1. Archive


Before arriving at Camp David, the British leader says he hopes to bolster nations' ties.

President Bush, starting a new relationship in his presidency, welcomed British Prime Minister Gordon Brown on Sunday with casual diplomacy.

In the tranquility of the Catoctin Mountains, Bush and Brown began two days of talks at Camp David, with an emphasis on private time between the two. Their substantive agenda is familiar: terror threats, wars in Iraq and Afghanistan, crisis in Darfur, stalled trade.

Yet the overarching theme is rapport - and establishing some.

Bush is aiming for at least a solid relationship with Brown, shaped around their nations' mutual interests. But it is far from the kinship Bush had with Brown's predecessor, Tony Blair, who lost favor at home because of his close ties to Bush.

"It's a great pleasure to be here at Camp David because there's so much history associated with it," Brown told Bush as he and Bush exchanged small talk.

En route to the United States, the new British leader said the world is indebted to the United States for taking the lead in the fight against terrorism. He said he would use his visit to strengthen what Britain considers its "most important bilateral relationship."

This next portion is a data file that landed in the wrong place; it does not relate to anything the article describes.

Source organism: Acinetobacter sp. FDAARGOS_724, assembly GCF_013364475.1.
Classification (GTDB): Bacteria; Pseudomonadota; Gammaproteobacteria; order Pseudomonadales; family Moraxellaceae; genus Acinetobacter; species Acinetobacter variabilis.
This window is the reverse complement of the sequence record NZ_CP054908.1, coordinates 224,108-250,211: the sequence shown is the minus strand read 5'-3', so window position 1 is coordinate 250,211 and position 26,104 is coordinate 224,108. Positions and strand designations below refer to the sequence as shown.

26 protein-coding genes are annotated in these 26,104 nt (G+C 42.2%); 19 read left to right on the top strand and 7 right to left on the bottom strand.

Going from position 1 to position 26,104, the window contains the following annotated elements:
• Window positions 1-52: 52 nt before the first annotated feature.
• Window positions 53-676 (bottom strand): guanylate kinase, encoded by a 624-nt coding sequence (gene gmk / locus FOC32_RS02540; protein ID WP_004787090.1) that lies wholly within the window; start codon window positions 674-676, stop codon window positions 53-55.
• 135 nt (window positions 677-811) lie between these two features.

London and Washington are focused on "the biggest single and immediate challenge the world has to defeat: global terrorism," Brown told reporters.

He denied speculation that Britain's relationship with the United States was cooling.

Blair was often accused at home of being too compliant with the policies of Bush, especially on the Iraq war. Some analysts have urged Brown to be more like Prime Ministers Margaret Thatcher and Winston Churchill, who had close ties with the United States but remained frank about their own goals and policies.